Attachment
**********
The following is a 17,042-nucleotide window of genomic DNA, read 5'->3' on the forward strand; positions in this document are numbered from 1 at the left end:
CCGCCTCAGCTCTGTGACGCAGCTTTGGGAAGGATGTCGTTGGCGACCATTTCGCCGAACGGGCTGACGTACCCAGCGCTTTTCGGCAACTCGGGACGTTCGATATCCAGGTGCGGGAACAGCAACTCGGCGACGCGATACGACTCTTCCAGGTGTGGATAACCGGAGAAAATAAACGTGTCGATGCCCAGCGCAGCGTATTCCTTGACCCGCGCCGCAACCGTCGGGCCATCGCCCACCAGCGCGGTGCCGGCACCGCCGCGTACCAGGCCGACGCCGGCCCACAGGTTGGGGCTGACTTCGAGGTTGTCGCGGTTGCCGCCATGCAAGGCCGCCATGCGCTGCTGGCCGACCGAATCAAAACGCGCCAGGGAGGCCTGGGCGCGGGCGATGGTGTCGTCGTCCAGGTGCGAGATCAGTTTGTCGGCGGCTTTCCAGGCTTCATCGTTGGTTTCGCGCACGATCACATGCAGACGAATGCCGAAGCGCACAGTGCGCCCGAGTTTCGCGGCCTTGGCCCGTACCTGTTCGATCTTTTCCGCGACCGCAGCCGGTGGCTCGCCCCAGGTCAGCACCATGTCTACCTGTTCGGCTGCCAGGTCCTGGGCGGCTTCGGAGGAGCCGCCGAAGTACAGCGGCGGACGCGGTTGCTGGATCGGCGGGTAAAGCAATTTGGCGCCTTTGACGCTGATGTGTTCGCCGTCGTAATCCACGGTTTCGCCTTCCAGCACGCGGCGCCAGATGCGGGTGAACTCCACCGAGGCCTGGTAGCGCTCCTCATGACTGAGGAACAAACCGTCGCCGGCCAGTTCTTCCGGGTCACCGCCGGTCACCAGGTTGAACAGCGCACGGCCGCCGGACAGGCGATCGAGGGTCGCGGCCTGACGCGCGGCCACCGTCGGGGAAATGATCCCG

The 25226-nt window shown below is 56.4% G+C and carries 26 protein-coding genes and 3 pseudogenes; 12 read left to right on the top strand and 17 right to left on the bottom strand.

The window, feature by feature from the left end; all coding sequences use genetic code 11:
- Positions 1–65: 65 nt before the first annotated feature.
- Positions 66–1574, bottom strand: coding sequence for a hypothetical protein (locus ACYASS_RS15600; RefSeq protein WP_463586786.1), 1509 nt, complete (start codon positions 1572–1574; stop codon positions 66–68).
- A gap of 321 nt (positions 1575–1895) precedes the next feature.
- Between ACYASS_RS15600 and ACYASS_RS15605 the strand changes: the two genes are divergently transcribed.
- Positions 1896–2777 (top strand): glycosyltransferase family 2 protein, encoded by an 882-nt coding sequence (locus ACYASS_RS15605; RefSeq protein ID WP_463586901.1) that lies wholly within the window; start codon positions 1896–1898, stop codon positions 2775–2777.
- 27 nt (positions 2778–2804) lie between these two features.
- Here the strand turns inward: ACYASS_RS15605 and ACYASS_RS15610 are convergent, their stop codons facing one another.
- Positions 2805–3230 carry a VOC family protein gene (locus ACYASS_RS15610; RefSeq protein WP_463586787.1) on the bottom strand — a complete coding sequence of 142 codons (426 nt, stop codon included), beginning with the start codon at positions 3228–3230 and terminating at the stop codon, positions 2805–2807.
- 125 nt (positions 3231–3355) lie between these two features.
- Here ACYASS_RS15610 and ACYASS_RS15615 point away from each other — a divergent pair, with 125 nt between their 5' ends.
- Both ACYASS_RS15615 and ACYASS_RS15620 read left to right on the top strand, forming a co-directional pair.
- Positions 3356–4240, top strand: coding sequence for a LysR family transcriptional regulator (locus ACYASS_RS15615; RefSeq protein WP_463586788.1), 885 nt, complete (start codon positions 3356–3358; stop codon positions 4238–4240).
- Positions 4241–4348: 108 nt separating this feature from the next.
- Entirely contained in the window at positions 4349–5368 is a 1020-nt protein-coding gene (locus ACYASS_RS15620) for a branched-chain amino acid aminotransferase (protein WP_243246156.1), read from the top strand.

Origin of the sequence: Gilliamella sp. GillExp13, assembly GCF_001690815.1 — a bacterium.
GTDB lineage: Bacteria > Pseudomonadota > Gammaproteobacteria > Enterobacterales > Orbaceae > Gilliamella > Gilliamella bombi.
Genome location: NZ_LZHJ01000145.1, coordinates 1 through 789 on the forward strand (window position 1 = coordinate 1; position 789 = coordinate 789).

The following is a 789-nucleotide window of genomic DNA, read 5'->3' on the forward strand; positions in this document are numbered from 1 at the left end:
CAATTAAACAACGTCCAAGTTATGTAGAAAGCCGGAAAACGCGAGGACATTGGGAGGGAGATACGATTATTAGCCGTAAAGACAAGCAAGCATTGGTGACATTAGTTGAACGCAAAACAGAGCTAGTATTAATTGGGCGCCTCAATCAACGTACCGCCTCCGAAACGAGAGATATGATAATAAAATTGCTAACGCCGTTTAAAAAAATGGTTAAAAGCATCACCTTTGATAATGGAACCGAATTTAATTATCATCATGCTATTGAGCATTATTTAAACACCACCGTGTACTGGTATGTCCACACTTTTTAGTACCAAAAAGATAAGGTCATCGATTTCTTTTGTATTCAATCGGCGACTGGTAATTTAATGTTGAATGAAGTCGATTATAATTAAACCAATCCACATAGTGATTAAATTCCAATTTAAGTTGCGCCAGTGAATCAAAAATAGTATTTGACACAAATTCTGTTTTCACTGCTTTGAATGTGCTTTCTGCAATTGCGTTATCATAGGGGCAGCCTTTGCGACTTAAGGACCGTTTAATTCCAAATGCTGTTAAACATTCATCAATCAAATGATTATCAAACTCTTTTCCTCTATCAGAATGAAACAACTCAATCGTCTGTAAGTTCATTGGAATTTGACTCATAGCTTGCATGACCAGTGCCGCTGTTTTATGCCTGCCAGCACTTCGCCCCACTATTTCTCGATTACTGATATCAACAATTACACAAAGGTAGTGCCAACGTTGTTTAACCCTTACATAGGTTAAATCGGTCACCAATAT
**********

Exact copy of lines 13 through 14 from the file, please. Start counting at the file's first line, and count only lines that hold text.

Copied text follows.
- 125 nt (positions 3231–3355) lie between these two features.
- Here ACYASS_RS15610 and ACYASS_RS15615 point away from each other — a divergent pair, with 125 nt between their 5' ends.